Shrinking accounts receivable

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Shrinking accounts receivable

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Dec 01, 2005

I'm tired of having a huge pile of accounts receivable. How can I manage this better?

"Letting your accounts receivable grow large is like extending a loan to all of your clients," says Dr. Emily Williamson, owner of Sixth Day Veterinary Practice in Bargersville, Ind. "Most people won't loan their friends or family members money, so why would you loan your clients money?" Dr. Williamson recommends revamping your policy to require payment when services are provided.

First, she says, you need to tackle your outstanding accounts. So tabulate the names of all the clients who owe you money, along with the date they were billed and the amount they owe.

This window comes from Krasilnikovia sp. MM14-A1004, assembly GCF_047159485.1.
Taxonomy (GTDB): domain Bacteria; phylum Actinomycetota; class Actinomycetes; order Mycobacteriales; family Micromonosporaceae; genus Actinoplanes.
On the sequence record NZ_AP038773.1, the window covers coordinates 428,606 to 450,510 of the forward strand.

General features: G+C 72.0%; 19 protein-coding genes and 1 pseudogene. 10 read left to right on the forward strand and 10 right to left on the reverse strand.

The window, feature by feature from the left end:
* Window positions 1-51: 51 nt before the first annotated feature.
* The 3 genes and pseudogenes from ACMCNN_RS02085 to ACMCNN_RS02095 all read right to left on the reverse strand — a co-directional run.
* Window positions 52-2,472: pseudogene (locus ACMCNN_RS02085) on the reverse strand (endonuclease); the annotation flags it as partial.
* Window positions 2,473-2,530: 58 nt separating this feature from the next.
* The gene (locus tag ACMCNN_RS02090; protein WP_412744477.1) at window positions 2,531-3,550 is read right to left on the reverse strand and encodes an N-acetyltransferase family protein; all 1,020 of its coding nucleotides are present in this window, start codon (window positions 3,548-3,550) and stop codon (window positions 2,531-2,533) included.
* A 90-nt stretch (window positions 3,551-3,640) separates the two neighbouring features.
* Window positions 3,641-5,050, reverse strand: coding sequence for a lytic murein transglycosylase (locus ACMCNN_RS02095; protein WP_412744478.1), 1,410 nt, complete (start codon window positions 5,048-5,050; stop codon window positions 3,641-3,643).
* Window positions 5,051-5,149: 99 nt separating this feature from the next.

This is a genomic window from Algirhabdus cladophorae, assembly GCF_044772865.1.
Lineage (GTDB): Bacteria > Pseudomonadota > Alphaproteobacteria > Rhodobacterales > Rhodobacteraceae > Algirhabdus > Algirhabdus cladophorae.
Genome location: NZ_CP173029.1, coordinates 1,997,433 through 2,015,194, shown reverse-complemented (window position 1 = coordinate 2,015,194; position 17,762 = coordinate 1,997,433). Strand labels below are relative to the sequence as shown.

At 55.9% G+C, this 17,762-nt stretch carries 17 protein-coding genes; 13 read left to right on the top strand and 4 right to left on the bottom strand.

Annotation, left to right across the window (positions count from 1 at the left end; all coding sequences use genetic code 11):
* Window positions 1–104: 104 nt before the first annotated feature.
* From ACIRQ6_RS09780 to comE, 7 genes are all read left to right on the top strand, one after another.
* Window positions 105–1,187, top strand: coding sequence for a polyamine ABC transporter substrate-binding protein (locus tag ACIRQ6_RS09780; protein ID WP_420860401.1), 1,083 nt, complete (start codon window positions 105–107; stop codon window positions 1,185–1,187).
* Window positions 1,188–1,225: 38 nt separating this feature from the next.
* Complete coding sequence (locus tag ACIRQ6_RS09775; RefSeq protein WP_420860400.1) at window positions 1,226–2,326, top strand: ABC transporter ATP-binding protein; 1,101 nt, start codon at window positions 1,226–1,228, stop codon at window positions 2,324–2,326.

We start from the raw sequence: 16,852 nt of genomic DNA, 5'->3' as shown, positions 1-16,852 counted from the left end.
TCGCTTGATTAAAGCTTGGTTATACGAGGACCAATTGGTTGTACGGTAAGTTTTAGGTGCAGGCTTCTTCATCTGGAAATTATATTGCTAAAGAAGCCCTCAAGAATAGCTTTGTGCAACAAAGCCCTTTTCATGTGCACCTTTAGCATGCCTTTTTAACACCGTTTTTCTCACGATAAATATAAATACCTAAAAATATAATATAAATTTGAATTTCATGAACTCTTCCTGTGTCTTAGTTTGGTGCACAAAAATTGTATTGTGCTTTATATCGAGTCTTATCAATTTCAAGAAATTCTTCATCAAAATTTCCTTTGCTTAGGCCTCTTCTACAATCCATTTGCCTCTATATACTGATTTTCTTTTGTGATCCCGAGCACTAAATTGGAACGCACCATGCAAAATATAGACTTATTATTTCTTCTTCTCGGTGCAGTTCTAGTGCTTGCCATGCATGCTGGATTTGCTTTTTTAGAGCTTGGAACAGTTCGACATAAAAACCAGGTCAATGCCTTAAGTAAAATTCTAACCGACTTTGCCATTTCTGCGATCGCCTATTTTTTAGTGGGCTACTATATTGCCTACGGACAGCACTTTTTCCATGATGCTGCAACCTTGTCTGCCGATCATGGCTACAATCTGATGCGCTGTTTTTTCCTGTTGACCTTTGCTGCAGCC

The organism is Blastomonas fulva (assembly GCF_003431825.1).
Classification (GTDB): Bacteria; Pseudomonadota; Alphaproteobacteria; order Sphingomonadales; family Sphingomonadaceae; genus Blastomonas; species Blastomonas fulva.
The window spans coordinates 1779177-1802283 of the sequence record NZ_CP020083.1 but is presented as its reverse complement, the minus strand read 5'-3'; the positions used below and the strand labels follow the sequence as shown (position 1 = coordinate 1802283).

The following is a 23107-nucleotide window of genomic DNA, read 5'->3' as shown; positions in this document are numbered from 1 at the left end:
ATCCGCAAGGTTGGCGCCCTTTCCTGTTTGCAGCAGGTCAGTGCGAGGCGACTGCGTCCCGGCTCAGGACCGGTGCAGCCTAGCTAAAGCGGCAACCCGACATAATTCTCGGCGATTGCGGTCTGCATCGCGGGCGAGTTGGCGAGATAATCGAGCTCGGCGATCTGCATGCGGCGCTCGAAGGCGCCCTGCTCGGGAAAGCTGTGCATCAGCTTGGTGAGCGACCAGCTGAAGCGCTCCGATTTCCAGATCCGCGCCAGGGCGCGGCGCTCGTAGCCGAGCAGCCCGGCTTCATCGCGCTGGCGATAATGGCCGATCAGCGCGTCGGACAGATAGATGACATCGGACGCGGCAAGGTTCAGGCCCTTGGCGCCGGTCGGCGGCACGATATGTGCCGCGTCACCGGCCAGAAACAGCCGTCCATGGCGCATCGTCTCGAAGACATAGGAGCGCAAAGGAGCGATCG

Address the most overdue accounts first, sending a polite letter that says you expect payment within 30 days. Along with this letter, she says, include a copy of your new policy, stating that you're no longer able to extend credit and payment is due when services are rendered.

Struggling to make the change? Dr. Williamson says to focus on these issues:
1. You need to feed your family.
2. You need to cover your overhead every month. After all, you're running a business, and all businesses need cash to keep running.
3. People who don't pay won't be there for you when you need the money.
4. Not collecting sends a message to clients. They think, "I'll call Dr. Doesn't Collect because I'll get away with not paying my bill."

"So plow through your accounts receivable," says Dr. Williamson. "Gently remind your clients about their debt, explain your new policy, and stick to it."

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